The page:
• Marina Victoria Pascual

Capstone - Production Schedule & Notes on Reading

Here's a link to my production schedule.

Notes from Writing About Your Work with Susan Koblin Schear.

Writing about your work:

  • Don't be too aggressive when writing and don't assume you know how the viewer will react.

  • Don't do the opposite of the above and doubt your work too much. Be clear and show security about what you are doing.

  • My elevator pitch should answer these questions: "what is your work like, why do you make it, what are you trying to do with it and what is your process?"

Exercise the author gives to write statement:

  1. Write 7 words about your artwork in general or about a new project you are working on.

  2. Expand the list to 14 words.

  3. Now use those words to come up with a one paragraph artist statement or project description.

  4. The interview: Give whatever you wrote in step 3 to a friend and ask them to ask questions about your work or your statement and write down what you say in response. Now take the paper back, ask your friend questions about your statement, and write down his/her responses.

  5. Using the notes from the interviews, rework your statement or pitch.

Advise on writing cover letter:

  1. Opening: Address why you are writing them directly.

  2. Body: Specific information about yourself, your work and your skills. Show that you are familiar with the space.

  3. Closing: State what you want the reader to do. (eg see your portfolio). And how they should contact you for more information.

Advise on writing project description:

What is it, and why is it important?

  • First Paragraph: Describe your work objectively.

  • Second Paragraph: Talk about the themes and message.

  • Last Paragraph: Explain why it is important that you do this project now. It's importance in your community or field.

Always edit afterwards and remember to have an active voice.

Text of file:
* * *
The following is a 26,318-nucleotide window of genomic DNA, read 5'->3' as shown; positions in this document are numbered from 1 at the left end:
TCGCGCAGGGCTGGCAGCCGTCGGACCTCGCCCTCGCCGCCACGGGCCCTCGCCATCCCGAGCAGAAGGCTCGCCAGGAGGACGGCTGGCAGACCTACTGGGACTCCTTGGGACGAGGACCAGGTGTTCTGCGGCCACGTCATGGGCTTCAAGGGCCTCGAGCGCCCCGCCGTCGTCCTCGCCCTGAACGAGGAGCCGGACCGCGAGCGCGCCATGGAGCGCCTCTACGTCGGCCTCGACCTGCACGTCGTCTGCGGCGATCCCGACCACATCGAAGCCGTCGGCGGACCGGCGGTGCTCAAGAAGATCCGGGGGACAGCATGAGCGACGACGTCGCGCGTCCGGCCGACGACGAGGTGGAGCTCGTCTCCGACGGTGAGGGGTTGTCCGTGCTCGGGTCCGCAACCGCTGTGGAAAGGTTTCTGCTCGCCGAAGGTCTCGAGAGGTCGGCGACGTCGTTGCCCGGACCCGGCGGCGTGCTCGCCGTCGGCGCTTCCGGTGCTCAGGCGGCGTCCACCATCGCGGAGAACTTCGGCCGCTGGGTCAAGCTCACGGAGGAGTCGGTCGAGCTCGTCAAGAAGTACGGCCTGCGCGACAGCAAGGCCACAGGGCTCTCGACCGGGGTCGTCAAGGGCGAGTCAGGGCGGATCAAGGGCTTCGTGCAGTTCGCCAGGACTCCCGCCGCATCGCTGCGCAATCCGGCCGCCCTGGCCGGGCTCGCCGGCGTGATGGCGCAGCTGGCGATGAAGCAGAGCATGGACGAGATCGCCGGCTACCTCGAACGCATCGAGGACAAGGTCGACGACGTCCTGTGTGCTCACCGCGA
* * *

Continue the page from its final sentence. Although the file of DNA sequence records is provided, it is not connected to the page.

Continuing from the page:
Notes on Developing Your Artist Statement:

What is it? What are the artist's intentions? How was it made?

How the work relates to works the artist has made in the past or with other artists' works?

Readings of the work. Finding written information of the art and artist is important. My jobs is to have outstanding images of and writing and about it.

"The intimacy of the viewing experience"

Keyword google searches.

Assumptions, judgements and created by your documentation and writing about your work. Do not make the assumption that the art should speak for itself. Really terrible assumptions. Pick the images that best represented and the words that explain your project the best. "No one else will be as committed to your work as you are."

What is an artist statement? A 2-3 paragraphs description about sources, Ideas and inspiration. What information do I want the world to know about my work. what do I need to provide to help the viewer view my work? Answer questions the users will have. "Additional connection between you and your viewer." Being patient when putting this down on paper. Start by listening. Really think about the questions that people make? What are they curios about? What do they want to know about my art?

Keep studio journal. Collect information to compose the first draft.

Describe one or two recent works, quickly, not really rationalizing much at first. Size,. color, shape. Then why you made it. The different elements and how they interact. How was it made, How does it fit into your development as an artist. Do not criticize what you've written.

Write freely and playfully. Ask for feedback. Then read over everything you've written. Highlight the most important phrases and then combine them and see if you should expand on anything or if anything is missing.

Then write the first draft with the strongest sentences from your list. Then start editing. Are you writing in the first person? (You should write in the first person)

If you could mark only one sentence, what would it be? Put that sentence earlier in the text.

Is this statement specific to my work or could it be representative of many other works? Refrain from informing the viewer how they will react to your art. Have friends read your work.It is worth it to pay to get expert advice.

No more than one page long, double-spaced. Only about 350 words.

Caroline Woolard Projects:

Very descriptive and concise statement about her work. She divides the artist statement by different questions/statements and answers each.

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